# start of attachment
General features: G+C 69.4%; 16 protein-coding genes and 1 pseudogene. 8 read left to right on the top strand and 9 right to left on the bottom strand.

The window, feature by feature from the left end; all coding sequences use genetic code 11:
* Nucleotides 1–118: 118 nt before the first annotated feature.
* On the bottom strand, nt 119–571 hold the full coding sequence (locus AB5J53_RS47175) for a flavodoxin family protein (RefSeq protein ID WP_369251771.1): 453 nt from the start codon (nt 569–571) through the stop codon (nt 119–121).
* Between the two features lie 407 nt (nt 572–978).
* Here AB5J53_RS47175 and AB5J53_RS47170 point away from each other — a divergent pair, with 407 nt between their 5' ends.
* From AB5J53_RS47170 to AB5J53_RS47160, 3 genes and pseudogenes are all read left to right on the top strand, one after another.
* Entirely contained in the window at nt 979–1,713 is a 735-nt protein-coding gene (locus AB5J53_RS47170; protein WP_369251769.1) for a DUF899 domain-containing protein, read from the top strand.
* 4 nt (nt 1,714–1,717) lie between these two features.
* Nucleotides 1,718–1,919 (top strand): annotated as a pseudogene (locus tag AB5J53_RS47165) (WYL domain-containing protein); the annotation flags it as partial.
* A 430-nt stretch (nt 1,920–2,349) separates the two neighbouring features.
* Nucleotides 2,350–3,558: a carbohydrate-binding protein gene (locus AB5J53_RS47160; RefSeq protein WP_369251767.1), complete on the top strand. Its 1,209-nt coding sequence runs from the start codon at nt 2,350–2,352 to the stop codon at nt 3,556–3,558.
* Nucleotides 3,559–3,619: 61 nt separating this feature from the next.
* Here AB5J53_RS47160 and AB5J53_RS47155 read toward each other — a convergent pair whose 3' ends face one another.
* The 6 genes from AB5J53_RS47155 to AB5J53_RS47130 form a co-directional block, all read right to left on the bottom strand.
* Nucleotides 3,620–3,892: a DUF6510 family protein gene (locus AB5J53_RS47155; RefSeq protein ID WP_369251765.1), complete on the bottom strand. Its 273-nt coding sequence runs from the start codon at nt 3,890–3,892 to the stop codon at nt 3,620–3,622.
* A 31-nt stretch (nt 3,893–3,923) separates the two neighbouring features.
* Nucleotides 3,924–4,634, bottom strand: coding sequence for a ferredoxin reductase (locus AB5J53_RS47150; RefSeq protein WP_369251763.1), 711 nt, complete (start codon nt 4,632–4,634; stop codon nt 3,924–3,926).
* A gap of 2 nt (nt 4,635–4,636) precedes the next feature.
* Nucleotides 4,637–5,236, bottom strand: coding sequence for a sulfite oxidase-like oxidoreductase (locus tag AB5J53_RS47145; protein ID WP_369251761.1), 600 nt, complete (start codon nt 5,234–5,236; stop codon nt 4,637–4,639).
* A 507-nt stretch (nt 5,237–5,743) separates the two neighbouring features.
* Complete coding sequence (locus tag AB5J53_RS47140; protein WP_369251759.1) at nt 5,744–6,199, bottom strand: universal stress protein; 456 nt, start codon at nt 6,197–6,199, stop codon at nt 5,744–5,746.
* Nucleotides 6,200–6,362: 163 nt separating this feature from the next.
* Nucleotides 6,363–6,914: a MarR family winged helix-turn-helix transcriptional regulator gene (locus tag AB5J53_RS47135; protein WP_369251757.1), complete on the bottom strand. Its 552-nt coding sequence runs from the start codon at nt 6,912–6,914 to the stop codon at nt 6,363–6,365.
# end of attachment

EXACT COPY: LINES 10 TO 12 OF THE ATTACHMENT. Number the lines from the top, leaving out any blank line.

* Nucleotides 1,718–1,919 (top strand): annotated as a pseudogene (locus tag AB5J53_RS47165) (WYL domain-containing protein); the annotation flags it as partial.
* A 430-nt stretch (nt 1,920–2,349) separates the two neighbouring features.
* Nucleotides 2,350–3,558: a carbohydrate-binding protein gene (locus AB5J53_RS47160; RefSeq protein WP_369251767.1), complete on the top strand. Its 1,209-nt coding sequence runs from the start codon at nt 2,350–2,352 to the stop codon at nt 3,556–3,558.